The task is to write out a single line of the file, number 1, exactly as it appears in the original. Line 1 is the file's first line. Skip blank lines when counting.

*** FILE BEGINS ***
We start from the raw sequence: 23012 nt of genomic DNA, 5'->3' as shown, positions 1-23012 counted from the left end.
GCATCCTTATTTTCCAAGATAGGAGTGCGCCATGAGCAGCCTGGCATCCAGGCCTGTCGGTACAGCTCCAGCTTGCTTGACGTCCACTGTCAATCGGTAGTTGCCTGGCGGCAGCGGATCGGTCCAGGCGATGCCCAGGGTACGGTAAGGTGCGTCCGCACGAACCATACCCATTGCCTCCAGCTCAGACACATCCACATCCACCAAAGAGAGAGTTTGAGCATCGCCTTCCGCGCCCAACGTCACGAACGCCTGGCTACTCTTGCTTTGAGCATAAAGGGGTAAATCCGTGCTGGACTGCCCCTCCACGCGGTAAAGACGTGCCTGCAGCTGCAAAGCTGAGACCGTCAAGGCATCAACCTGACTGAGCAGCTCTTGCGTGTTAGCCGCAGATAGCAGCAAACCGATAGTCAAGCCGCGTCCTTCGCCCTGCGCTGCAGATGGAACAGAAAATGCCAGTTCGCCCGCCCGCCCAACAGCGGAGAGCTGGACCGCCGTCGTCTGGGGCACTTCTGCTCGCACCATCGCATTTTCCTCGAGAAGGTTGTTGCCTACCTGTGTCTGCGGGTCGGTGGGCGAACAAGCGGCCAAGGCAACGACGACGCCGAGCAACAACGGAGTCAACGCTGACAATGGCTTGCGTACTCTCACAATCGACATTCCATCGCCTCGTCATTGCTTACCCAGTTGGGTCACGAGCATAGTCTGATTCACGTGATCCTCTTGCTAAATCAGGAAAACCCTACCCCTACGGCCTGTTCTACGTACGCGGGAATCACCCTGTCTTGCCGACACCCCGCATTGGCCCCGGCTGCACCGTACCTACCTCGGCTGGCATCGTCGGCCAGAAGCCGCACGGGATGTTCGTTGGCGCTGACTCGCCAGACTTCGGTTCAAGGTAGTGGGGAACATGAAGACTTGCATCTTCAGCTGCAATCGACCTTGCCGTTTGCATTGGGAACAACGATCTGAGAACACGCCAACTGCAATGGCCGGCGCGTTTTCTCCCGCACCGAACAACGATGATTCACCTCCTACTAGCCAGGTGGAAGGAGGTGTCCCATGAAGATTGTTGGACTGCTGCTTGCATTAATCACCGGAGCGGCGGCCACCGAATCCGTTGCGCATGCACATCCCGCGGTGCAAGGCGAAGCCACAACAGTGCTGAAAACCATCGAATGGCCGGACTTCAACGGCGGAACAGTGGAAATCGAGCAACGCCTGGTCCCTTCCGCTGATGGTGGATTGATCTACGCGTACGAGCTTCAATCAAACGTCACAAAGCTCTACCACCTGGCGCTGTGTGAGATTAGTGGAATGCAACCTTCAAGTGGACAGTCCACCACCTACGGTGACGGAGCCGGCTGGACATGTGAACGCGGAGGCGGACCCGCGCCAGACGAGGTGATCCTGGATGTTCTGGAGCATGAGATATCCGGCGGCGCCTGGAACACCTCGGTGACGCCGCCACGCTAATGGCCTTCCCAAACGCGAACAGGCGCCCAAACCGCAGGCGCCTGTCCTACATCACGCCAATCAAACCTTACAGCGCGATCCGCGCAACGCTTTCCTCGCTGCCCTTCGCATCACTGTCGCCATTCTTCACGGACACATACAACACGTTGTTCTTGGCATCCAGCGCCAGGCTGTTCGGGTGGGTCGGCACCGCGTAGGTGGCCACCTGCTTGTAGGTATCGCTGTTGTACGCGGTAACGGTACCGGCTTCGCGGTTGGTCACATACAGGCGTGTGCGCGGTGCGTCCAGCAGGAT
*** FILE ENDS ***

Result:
We start from the raw sequence: 23012 nt of genomic DNA, 5'->3' as shown, positions 1-23012 counted from the left end.